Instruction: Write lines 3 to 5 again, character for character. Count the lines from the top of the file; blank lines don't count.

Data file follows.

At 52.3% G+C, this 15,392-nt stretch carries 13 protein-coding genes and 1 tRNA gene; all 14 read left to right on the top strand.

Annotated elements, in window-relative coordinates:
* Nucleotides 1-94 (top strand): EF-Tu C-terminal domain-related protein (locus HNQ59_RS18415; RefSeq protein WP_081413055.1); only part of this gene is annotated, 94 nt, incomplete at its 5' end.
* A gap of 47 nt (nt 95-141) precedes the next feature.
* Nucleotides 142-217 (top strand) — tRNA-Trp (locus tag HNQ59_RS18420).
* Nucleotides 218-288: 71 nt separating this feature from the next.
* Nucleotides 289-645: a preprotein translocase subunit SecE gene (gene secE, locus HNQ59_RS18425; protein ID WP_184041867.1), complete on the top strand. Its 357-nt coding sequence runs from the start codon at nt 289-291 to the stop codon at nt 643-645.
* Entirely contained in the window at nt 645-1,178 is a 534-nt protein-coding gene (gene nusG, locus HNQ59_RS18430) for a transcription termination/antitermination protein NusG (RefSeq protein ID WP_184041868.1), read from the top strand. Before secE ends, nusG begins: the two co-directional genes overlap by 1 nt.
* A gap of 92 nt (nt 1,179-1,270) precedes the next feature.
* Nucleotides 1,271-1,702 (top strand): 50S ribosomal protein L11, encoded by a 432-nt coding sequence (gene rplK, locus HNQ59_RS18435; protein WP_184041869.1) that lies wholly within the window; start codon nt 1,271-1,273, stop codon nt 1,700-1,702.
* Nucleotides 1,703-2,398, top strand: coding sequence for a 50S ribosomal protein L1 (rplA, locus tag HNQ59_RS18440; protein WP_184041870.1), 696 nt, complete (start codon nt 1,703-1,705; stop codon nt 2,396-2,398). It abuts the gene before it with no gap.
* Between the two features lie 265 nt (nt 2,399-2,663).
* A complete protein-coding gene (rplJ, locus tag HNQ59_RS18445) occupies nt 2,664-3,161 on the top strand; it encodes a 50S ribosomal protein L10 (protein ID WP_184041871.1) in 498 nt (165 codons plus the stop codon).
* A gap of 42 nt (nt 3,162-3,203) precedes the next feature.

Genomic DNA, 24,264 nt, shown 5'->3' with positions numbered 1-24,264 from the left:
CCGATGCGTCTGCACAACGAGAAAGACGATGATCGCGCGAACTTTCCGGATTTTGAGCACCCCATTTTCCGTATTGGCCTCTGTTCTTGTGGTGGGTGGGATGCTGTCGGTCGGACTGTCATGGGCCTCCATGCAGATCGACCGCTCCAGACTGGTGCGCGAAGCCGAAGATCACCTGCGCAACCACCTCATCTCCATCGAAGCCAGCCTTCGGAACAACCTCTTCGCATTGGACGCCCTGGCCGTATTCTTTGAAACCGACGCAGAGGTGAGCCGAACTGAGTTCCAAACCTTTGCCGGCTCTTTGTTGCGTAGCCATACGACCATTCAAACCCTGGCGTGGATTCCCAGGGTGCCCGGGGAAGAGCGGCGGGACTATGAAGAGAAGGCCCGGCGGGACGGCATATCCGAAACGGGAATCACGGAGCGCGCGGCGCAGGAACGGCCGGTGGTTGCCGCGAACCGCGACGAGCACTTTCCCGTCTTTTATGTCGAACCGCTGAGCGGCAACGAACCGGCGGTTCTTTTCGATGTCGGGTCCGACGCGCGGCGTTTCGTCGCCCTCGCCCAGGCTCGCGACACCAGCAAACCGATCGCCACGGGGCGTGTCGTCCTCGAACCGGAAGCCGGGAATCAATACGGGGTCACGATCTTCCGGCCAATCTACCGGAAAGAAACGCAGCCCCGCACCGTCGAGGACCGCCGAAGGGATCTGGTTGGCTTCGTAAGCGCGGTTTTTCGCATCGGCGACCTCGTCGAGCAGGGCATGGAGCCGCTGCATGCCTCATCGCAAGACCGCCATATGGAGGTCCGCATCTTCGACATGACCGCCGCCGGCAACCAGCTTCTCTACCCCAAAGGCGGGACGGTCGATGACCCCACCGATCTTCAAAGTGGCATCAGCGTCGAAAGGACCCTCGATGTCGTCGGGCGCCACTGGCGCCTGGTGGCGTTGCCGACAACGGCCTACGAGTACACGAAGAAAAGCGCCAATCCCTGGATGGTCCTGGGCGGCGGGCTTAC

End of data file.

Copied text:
* Nucleotides 1-94 (top strand): EF-Tu C-terminal domain-related protein (locus HNQ59_RS18415; RefSeq protein WP_081413055.1); only part of this gene is annotated, 94 nt, incomplete at its 5' end.
* A gap of 47 nt (nt 95-141) precedes the next feature.
* Nucleotides 142-217 (top strand) — tRNA-Trp (locus tag HNQ59_RS18420).